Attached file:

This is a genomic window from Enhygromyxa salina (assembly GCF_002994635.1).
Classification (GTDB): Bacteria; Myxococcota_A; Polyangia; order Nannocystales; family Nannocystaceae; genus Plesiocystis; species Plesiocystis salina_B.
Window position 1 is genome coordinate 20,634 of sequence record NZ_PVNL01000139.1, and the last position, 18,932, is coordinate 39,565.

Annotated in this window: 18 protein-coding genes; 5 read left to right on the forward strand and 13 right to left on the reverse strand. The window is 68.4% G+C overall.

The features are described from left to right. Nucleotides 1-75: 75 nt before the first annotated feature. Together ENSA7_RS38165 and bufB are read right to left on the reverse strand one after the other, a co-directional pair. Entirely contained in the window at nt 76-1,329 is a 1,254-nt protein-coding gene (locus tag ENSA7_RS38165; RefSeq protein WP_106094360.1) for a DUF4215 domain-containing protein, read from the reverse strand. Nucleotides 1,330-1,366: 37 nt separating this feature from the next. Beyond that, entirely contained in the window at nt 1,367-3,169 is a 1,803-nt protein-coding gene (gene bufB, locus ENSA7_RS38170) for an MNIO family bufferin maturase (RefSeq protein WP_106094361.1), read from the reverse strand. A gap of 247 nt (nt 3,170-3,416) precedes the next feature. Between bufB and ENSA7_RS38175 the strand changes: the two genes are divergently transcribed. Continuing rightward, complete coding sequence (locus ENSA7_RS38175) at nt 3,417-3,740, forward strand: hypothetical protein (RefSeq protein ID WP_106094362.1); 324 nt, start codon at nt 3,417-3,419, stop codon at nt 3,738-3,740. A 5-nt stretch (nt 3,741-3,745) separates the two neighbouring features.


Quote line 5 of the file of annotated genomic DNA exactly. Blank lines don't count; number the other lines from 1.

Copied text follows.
The features are described from left to right. Nucleotides 1-75: 75 nt before the first annotated feature. Together ENSA7_RS38165 and bufB are read right to left on the reverse strand one after the other, a co-directional pair. Entirely contained in the window at nt 76-1,329 is a 1,254-nt protein-coding gene (locus tag ENSA7_RS38165; RefSeq protein WP_106094360.1) for a DUF4215 domain-containing protein, read from the reverse strand. Nucleotides 1,330-1,366: 37 nt separating this feature from the next. Beyond that, entirely contained in the window at nt 1,367-3,169 is a 1,803-nt protein-coding gene (gene bufB, locus ENSA7_RS38170) for an MNIO family bufferin maturase (RefSeq protein WP_106094361.1), read from the reverse strand. A gap of 247 nt (nt 3,170-3,416) precedes the next feature. Between bufB and ENSA7_RS38175 the strand changes: the two genes are divergently transcribed. Continuing rightward, complete coding sequence (locus ENSA7_RS38175) at nt 3,417-3,740, forward strand: hypothetical protein (RefSeq protein ID WP_106094362.1); 324 nt, start codon at nt 3,417-3,419, stop codon at nt 3,738-3,740. A 5-nt stretch (nt 3,741-3,745) separates the two neighbouring features.